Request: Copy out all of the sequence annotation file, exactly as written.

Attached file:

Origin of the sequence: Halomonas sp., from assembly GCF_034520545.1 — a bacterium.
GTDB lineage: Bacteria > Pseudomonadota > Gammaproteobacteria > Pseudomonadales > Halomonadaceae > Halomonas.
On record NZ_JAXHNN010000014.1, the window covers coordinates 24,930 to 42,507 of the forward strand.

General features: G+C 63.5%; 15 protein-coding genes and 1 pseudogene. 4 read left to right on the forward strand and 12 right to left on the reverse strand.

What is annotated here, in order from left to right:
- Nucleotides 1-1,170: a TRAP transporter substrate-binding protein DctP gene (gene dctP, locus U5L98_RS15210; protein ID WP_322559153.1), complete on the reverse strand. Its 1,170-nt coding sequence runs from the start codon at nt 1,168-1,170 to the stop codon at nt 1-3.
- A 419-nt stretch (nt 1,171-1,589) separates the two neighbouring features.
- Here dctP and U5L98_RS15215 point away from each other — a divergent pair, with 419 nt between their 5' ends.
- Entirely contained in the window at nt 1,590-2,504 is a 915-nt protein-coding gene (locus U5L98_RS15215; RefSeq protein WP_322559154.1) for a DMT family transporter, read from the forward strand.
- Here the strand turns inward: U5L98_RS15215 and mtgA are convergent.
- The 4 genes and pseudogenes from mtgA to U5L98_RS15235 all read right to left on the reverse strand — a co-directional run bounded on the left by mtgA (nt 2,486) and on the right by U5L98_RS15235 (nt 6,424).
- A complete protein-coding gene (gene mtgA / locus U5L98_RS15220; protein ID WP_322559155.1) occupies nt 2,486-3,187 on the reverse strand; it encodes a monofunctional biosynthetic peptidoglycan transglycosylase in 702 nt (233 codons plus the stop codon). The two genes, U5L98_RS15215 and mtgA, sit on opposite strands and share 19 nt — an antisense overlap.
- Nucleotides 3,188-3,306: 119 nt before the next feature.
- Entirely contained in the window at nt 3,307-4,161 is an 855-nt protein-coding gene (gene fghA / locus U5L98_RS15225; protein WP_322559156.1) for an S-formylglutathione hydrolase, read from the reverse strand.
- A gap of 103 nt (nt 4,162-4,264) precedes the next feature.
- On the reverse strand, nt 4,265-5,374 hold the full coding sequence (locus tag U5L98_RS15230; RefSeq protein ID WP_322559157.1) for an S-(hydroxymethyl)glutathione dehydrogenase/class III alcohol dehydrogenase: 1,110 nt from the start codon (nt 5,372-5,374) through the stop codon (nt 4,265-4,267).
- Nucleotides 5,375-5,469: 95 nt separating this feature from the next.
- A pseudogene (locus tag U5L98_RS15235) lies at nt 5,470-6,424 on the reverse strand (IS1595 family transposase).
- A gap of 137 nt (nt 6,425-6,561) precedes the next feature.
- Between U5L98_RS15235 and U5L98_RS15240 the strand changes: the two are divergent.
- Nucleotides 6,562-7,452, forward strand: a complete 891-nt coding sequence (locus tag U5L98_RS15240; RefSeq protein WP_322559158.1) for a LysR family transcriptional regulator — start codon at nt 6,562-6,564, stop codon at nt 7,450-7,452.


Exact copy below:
Origin of the sequence: Halomonas sp., from assembly GCF_034520545.1 — a bacterium.
GTDB lineage: Bacteria > Pseudomonadota > Gammaproteobacteria > Pseudomonadales > Halomonadaceae > Halomonas.
On record NZ_JAXHNN010000014.1, the window covers coordinates 24,930 to 42,507 of the forward strand.

General features: G+C 63.5%; 15 protein-coding genes and 1 pseudogene. 4 read left to right on the forward strand and 12 right to left on the reverse strand.

What is annotated here, in order from left to right:
- Nucleotides 1-1,170: a TRAP transporter substrate-binding protein DctP gene (gene dctP, locus U5L98_RS15210; protein ID WP_322559153.1), complete on the reverse strand. Its 1,170-nt coding sequence runs from the start codon at nt 1,168-1,170 to the stop codon at nt 1-3.
- A 419-nt stretch (nt 1,171-1,589) separates the two neighbouring features.
- Here dctP and U5L98_RS15215 point away from each other — a divergent pair, with 419 nt between their 5' ends.
- Entirely contained in the window at nt 1,590-2,504 is a 915-nt protein-coding gene (locus U5L98_RS15215; RefSeq protein WP_322559154.1) for a DMT family transporter, read from the forward strand.
- Here the strand turns inward: U5L98_RS15215 and mtgA are convergent.
- The 4 genes and pseudogenes from mtgA to U5L98_RS15235 all read right to left on the reverse strand — a co-directional run bounded on the left by mtgA (nt 2,486) and on the right by U5L98_RS15235 (nt 6,424).
- A complete protein-coding gene (gene mtgA / locus U5L98_RS15220; protein ID WP_322559155.1) occupies nt 2,486-3,187 on the reverse strand; it encodes a monofunctional biosynthetic peptidoglycan transglycosylase in 702 nt (233 codons plus the stop codon). The two genes, U5L98_RS15215 and mtgA, sit on opposite strands and share 19 nt — an antisense overlap.
- Nucleotides 3,188-3,306: 119 nt before the next feature.
- Entirely contained in the window at nt 3,307-4,161 is an 855-nt protein-coding gene (gene fghA / locus U5L98_RS15225; protein WP_322559156.1) for an S-formylglutathione hydrolase, read from the reverse strand.
- A gap of 103 nt (nt 4,162-4,264) precedes the next feature.
- On the reverse strand, nt 4,265-5,374 hold the full coding sequence (locus tag U5L98_RS15230; RefSeq protein ID WP_322559157.1) for an S-(hydroxymethyl)glutathione dehydrogenase/class III alcohol dehydrogenase: 1,110 nt from the start codon (nt 5,372-5,374) through the stop codon (nt 4,265-4,267).
- Nucleotides 5,375-5,469: 95 nt separating this feature from the next.
- A pseudogene (locus tag U5L98_RS15235) lies at nt 5,470-6,424 on the reverse strand (IS1595 family transposase).
- A gap of 137 nt (nt 6,425-6,561) precedes the next feature.
- Between U5L98_RS15235 and U5L98_RS15240 the strand changes: the two are divergent.
- Nucleotides 6,562-7,452, forward strand: a complete 891-nt coding sequence (locus tag U5L98_RS15240; RefSeq protein WP_322559158.1) for a LysR family transcriptional regulator — start codon at nt 6,562-6,564, stop codon at nt 7,450-7,452.